Small Businesses & Environment

“People confuse regulation with big regulation. Listen, I’m born and raised in Flint [Michigan], for the first 22 years of my life, and you know, I’m a believer in the EPA, I’m very saddened to this day; my family still lives in Flint, and we deal with that water issue. It’s not solved. . . people are still sick. I have people in my family that are affected by this.”

“[I visited] a small business in Chester County, and [the owner has] 9 organizations he has to report to for any kind of inspection or test. . . what we have. . . is an adversarial relationship between [federal regulatory agencies] and business, because how are [the agencies] funded? They’re funded by fines.”

“We’re talking about hundreds of thousands of regulations that need to be re-looked at. It doesn’t mean that we don’t need clean water; of course we need clean water. . . it doesn’t mean we don’t need clean air. Of course we do. I’m not a climate denier by any stretch; I believe in climate change. I happen to believe it’s man-made.”

“When you look at coal, and you look at gas, and you look at oil, these are our low cost energy leaders. When you look at wind and solar and hydro, they cost a lot more. We need to invest in the latter group and bring those costs in parity with coal and gas and oil, and then we can start switching over. Because if you knock out your low cost leaders, the things that cost more now will go up even more.”

“[Revolutionary changes] of course, never happen because economies can’t absorb revolutionary change. You have to evolve to it.”


Opioid Epidemic

“First of all, opioid addiction is a disease. And we have to start treating broken minds like we treat broken bones. . . both can be fixed.”

“It costs nothing, almost nothing, to get addicted to opioids. . . when you’re addicted, to get off the opioids [is] not covered by your medical insurance. So you’ve got to come up with two to five hundred dollars to go see a pain addiction specialist, or an opioid addiction specialist. . . addiction should be covered by insurance as well, so that we can get them off the drugs. And then we need to know where it comes from and how it’s happening. The accountability has been nowhere.”

“Medical cannabis [helps with] chronic pain, but it’s not as addictive [as opioids].”

“Instead of treating the drug-addicted like criminals, let’s treat them like who they are: people that are struggling with a disease that need help. . . drug dealers, and drug distributors, need to go to jail. But drug users really, they’re suffering from self-inflicted wounds.”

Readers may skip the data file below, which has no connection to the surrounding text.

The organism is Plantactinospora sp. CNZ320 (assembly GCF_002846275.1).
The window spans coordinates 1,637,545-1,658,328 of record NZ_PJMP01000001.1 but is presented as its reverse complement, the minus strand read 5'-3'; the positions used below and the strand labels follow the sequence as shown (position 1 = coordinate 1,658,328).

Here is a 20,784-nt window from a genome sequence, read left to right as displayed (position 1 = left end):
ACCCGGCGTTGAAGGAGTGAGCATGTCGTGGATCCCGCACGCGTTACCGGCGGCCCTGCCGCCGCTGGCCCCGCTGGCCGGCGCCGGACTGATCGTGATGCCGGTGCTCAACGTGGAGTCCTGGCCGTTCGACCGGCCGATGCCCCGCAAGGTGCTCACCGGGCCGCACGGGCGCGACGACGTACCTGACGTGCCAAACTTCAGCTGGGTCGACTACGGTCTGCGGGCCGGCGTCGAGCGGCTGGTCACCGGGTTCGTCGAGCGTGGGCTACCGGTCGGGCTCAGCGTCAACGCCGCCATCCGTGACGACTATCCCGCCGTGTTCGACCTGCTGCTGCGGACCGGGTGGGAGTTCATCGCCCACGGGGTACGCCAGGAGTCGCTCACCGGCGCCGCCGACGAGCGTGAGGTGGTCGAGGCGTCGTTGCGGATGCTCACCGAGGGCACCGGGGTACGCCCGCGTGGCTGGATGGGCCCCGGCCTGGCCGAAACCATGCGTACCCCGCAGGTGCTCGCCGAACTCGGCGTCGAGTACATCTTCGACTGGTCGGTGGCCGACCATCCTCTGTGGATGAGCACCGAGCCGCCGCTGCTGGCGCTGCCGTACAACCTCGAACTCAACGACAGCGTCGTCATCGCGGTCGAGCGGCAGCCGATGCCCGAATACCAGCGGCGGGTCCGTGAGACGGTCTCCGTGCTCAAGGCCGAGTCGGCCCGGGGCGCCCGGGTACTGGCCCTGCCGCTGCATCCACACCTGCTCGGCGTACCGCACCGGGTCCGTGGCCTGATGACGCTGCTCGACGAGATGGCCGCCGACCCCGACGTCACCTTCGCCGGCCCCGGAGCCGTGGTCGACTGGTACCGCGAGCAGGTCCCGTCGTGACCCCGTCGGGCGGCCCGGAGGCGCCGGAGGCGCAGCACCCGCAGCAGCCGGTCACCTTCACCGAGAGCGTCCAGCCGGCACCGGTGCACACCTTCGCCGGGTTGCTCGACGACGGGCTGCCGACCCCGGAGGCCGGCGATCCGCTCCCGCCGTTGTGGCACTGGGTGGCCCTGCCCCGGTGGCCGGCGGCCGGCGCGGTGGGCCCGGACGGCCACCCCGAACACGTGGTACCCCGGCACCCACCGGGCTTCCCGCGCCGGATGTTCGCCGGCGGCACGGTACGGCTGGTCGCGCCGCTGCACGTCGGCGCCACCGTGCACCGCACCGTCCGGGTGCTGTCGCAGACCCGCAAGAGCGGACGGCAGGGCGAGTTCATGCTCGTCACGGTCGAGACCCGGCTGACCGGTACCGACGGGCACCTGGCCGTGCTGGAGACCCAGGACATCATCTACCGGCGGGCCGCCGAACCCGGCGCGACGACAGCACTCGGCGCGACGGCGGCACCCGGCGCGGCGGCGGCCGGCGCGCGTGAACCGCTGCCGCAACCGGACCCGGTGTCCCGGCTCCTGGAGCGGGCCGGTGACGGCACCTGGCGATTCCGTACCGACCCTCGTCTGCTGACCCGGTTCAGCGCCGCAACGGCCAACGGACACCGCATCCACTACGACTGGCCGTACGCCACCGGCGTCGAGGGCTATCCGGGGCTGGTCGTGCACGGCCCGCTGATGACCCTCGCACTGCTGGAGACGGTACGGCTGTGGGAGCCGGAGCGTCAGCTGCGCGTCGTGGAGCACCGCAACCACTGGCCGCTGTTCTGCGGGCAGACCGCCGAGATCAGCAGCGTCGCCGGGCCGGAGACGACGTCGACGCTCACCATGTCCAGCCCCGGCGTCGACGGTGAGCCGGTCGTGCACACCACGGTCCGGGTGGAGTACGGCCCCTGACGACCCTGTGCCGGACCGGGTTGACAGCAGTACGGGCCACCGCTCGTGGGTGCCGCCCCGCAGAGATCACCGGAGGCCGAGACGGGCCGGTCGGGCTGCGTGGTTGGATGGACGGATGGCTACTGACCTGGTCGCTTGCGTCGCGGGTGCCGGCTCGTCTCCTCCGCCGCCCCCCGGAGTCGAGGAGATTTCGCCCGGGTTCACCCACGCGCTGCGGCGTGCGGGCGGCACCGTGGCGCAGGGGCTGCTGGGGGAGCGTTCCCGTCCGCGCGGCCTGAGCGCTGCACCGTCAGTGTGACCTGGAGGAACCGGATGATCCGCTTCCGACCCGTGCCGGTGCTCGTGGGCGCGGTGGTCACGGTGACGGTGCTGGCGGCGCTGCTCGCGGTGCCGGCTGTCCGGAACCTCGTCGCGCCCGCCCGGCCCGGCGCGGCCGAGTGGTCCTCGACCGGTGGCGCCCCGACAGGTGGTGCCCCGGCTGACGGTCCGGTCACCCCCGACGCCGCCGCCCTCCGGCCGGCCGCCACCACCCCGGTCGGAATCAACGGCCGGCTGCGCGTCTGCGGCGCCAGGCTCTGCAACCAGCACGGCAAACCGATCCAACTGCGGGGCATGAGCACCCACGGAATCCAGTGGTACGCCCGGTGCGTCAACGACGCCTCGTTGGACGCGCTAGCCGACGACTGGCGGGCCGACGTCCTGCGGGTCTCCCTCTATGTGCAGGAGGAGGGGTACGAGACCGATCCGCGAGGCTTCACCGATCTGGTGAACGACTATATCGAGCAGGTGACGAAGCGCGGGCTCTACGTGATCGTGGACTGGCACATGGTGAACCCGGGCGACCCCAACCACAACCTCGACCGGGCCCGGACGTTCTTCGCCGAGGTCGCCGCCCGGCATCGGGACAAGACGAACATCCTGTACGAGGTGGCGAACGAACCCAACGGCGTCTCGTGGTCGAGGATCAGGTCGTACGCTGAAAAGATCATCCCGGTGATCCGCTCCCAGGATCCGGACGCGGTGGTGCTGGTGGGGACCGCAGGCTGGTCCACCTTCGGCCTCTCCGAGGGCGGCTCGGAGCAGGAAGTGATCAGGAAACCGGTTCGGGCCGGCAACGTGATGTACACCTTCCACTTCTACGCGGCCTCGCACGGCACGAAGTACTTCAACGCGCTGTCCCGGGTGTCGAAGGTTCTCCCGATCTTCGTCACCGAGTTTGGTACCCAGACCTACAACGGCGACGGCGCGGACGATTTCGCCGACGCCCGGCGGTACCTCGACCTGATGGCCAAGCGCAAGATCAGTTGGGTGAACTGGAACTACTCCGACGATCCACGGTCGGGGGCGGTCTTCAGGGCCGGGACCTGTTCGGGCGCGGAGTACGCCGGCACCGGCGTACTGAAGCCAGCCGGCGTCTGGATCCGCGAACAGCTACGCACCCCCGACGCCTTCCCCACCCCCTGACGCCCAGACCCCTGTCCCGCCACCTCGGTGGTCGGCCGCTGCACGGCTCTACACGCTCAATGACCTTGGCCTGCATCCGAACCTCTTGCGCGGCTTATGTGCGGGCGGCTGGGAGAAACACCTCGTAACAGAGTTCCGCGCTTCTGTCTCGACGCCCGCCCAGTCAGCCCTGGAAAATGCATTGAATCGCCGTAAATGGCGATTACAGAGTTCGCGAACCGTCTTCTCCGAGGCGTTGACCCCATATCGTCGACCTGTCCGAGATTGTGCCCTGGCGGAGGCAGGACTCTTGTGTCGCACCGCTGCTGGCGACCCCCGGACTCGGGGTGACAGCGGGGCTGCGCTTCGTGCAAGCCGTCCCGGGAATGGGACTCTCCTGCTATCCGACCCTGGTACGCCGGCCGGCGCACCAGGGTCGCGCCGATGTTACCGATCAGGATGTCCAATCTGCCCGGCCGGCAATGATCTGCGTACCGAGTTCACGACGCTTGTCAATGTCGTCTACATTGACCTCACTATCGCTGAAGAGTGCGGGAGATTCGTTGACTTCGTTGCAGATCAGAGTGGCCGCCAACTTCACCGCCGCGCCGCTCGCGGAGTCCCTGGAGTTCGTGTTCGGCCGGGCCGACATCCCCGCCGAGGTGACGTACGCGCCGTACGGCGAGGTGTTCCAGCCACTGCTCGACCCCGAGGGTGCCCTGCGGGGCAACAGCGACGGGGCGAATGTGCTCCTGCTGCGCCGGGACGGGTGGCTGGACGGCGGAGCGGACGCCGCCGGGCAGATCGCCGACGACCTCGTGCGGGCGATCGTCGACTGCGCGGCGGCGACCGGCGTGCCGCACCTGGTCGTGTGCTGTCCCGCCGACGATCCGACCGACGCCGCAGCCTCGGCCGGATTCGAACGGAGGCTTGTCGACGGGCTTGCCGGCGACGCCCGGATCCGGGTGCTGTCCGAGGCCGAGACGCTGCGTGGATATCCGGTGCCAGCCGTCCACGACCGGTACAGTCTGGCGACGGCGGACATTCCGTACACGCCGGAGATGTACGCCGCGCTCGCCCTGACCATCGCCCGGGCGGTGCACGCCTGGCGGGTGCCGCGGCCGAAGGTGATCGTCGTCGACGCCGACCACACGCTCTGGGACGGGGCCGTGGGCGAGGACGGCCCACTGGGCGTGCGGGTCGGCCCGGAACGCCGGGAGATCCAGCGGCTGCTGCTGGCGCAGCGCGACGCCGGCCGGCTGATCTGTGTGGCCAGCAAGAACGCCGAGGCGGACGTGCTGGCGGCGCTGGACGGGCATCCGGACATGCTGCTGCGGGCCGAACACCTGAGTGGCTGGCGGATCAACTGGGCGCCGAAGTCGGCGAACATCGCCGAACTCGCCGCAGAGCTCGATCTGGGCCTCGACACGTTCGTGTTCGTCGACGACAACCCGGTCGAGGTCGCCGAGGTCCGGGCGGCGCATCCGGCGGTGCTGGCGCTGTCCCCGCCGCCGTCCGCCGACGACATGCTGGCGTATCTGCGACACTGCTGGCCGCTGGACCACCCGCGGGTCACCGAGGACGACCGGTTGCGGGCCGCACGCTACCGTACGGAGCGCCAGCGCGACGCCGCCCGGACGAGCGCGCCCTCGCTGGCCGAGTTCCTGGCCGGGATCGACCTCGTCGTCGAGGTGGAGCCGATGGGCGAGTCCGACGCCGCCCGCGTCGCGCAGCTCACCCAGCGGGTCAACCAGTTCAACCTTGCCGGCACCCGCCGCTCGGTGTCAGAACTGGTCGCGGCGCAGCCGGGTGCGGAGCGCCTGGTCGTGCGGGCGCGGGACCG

Public Safety & Mental Health

“There’s no pretty way to talk about school security, but we need more of it.”

“When we start talking about taking an individual group of guns away, we’re missing the point that most crimes are committed with handguns. . . nobody’s talking about banning shotguns and revolvers. So if you don’t ban those as well, which I don’t think we should do, we still have a school safety issue. [Mental health is] the root of the problem.”

“We treat mental health as something that we don’t want to see, that it’s some kind of disease that’s contagious. . . mental health needs to be compassionately looked at.”

“When people were being bullied when I was in school, they could go home and possibly have a safe space. Now people go home and their phone attacks them. . . we need to bring together a bipartisan group of experts in the medical field, in law enforcement, in the mental health field, and in social media [and allow them to present their findings in an open hearing]. . . and when we have these experts come together and say, this is how we should be treating violence in schools. . . then I think we could come up with a pretty good roadmap.”

“People my age didn’t understand what [vaping] was. . . I think education, in this case for adults, is what’s needed. [Here’s] a situation where we don’t just need to educate the children on the harms and the ills of vaping, but we actually need to educate the adults and the parents.”

“Sometimes we need to shame Congress into doing things.”

Dan David (R) is running to represent Pennsylvania’s 4th District in the U.S. House of Representatives. Visit his website to read more: https://dandavidforcongress.com